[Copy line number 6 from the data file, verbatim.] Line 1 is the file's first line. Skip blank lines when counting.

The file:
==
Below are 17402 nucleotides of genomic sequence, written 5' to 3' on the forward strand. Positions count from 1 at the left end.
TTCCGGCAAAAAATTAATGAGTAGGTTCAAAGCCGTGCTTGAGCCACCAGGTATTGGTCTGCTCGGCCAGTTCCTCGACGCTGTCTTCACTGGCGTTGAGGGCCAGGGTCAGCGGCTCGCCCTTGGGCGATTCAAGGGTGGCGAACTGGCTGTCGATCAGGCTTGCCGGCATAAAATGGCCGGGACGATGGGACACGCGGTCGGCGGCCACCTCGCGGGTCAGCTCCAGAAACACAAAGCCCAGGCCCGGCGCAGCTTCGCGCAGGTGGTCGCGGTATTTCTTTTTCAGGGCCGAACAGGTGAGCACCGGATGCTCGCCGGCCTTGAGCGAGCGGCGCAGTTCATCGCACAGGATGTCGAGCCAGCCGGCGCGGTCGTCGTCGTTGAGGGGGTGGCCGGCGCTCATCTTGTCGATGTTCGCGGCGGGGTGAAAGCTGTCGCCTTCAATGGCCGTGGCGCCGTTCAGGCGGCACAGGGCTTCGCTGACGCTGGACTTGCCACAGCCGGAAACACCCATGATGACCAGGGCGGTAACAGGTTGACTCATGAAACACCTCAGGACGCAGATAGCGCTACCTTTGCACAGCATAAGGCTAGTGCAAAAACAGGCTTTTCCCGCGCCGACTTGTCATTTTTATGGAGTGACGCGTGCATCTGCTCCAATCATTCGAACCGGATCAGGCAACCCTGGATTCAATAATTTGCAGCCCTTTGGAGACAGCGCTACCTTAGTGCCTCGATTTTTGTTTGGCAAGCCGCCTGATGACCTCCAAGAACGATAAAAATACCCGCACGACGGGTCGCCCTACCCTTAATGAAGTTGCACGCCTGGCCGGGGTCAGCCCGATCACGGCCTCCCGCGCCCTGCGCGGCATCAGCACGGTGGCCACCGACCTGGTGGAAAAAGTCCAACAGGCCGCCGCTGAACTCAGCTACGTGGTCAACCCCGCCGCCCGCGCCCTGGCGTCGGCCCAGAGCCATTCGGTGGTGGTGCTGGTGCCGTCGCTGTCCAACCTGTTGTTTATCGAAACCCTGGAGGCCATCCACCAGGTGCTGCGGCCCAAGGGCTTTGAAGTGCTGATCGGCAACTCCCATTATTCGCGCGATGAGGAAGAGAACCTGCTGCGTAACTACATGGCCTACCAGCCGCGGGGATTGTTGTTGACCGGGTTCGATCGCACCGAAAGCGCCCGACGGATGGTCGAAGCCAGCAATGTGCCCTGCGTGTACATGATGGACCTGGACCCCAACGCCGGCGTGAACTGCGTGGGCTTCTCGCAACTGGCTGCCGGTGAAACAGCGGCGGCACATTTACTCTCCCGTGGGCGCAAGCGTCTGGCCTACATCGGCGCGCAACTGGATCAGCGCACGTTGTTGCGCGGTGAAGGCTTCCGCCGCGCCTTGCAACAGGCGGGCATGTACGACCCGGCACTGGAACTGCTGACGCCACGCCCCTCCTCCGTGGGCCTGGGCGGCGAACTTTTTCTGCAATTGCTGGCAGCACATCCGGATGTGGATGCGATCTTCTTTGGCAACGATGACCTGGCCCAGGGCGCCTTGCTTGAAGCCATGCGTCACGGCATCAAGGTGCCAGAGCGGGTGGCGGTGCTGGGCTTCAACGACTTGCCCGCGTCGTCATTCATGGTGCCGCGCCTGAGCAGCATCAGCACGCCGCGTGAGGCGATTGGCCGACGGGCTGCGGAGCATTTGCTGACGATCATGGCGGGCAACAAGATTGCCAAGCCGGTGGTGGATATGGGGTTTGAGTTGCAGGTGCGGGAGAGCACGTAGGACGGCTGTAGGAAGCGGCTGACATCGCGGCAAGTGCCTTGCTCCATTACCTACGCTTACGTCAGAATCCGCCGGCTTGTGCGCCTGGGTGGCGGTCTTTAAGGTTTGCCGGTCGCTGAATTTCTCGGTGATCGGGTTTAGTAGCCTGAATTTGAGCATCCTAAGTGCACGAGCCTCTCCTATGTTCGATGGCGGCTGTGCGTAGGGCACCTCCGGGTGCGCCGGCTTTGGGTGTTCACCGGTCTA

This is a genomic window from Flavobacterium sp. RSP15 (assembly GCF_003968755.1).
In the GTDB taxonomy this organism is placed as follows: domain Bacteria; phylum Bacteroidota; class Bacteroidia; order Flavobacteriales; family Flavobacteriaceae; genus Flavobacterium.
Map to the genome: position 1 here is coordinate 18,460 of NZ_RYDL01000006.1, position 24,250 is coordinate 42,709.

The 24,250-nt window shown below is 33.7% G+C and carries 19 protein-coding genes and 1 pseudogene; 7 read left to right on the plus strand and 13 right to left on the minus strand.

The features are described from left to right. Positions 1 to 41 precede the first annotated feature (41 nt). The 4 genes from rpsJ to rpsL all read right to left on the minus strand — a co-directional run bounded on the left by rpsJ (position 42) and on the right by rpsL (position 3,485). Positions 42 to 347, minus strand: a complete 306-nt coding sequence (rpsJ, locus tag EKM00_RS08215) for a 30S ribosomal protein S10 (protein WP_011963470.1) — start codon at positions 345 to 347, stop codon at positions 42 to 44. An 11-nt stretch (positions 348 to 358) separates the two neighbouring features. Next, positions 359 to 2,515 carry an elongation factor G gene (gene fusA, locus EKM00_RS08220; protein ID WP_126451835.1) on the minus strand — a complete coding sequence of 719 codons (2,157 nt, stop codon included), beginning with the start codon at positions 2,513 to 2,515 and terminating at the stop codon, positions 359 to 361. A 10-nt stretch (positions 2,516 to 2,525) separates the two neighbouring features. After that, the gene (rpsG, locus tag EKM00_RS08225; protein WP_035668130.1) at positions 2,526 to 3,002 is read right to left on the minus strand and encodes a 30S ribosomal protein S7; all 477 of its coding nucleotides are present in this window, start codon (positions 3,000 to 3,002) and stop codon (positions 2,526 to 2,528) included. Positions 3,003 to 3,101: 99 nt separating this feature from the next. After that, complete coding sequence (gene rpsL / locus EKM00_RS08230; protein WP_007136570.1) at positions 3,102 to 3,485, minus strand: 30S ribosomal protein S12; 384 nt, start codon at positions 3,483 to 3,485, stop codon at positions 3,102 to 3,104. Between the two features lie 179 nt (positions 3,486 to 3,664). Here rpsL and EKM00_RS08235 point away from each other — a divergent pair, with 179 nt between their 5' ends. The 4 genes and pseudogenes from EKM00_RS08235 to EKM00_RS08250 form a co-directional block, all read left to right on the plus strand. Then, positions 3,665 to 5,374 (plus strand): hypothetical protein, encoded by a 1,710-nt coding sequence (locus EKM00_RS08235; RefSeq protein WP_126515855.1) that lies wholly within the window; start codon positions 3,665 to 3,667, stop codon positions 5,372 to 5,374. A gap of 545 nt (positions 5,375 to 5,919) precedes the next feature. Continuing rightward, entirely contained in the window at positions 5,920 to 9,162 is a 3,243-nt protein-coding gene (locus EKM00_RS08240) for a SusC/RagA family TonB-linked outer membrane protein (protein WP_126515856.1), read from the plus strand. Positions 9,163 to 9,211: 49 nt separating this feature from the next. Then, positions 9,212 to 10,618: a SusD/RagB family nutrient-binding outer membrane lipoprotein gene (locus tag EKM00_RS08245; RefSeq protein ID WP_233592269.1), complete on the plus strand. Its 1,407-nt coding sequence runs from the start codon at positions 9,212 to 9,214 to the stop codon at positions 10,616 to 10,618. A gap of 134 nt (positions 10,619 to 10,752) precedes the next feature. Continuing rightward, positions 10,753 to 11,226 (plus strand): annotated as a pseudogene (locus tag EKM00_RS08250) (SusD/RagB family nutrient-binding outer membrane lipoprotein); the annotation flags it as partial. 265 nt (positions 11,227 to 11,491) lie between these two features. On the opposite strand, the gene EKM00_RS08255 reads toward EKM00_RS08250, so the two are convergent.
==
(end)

The 24,250-nt window shown below is 33.7% G+C and carries 19 protein-coding genes and 1 pseudogene; 7 read left to right on the plus strand and 13 right to left on the minus strand.